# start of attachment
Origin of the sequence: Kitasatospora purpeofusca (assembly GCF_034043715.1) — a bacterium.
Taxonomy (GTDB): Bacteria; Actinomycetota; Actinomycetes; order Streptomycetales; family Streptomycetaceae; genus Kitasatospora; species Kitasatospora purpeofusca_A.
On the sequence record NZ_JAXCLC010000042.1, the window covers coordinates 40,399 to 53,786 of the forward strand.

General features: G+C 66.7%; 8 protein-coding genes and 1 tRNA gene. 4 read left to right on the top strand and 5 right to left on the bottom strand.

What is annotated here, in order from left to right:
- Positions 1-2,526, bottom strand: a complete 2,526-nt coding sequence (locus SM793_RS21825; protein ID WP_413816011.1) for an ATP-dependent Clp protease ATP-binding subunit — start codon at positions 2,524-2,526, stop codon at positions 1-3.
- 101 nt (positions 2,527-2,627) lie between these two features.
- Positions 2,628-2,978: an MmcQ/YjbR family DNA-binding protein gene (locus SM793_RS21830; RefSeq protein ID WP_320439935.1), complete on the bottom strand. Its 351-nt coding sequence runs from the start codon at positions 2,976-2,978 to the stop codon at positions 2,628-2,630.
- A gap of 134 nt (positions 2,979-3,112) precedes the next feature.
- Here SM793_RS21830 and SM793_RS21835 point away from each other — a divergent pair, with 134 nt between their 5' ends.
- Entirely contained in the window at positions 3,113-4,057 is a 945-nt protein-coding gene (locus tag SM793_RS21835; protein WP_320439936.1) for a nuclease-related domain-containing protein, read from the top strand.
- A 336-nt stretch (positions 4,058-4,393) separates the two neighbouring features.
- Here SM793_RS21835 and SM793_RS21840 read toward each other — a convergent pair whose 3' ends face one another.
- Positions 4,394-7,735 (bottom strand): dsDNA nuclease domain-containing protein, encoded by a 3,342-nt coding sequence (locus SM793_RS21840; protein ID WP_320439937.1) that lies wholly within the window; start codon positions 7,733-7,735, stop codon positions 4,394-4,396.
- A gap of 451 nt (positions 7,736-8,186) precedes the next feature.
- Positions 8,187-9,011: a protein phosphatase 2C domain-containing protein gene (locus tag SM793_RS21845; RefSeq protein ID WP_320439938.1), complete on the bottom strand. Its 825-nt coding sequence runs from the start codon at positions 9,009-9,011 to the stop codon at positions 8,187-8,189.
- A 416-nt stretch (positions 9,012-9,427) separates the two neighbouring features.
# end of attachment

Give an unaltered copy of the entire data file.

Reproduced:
Origin of the sequence: Kitasatospora purpeofusca (assembly GCF_034043715.1) — a bacterium.
Taxonomy (GTDB): Bacteria; Actinomycetota; Actinomycetes; order Streptomycetales; family Streptomycetaceae; genus Kitasatospora; species Kitasatospora purpeofusca_A.
On the sequence record NZ_JAXCLC010000042.1, the window covers coordinates 40,399 to 53,786 of the forward strand.

General features: G+C 66.7%; 8 protein-coding genes and 1 tRNA gene. 4 read left to right on the top strand and 5 right to left on the bottom strand.

What is annotated here, in order from left to right:
- Positions 1-2,526, bottom strand: a complete 2,526-nt coding sequence (locus SM793_RS21825; protein ID WP_413816011.1) for an ATP-dependent Clp protease ATP-binding subunit — start codon at positions 2,524-2,526, stop codon at positions 1-3.
- 101 nt (positions 2,527-2,627) lie between these two features.
- Positions 2,628-2,978: an MmcQ/YjbR family DNA-binding protein gene (locus SM793_RS21830; RefSeq protein ID WP_320439935.1), complete on the bottom strand. Its 351-nt coding sequence runs from the start codon at positions 2,976-2,978 to the stop codon at positions 2,628-2,630.
- A gap of 134 nt (positions 2,979-3,112) precedes the next feature.
- Here SM793_RS21830 and SM793_RS21835 point away from each other — a divergent pair, with 134 nt between their 5' ends.
- Entirely contained in the window at positions 3,113-4,057 is a 945-nt protein-coding gene (locus tag SM793_RS21835; protein WP_320439936.1) for a nuclease-related domain-containing protein, read from the top strand.
- A 336-nt stretch (positions 4,058-4,393) separates the two neighbouring features.
- Here SM793_RS21835 and SM793_RS21840 read toward each other — a convergent pair whose 3' ends face one another.
- Positions 4,394-7,735 (bottom strand): dsDNA nuclease domain-containing protein, encoded by a 3,342-nt coding sequence (locus SM793_RS21840; protein ID WP_320439937.1) that lies wholly within the window; start codon positions 7,733-7,735, stop codon positions 4,394-4,396.
- A gap of 451 nt (positions 7,736-8,186) precedes the next feature.
- Positions 8,187-9,011: a protein phosphatase 2C domain-containing protein gene (locus tag SM793_RS21845; RefSeq protein ID WP_320439938.1), complete on the bottom strand. Its 825-nt coding sequence runs from the start codon at positions 9,009-9,011 to the stop codon at positions 8,187-8,189.
- A 416-nt stretch (positions 9,012-9,427) separates the two neighbouring features.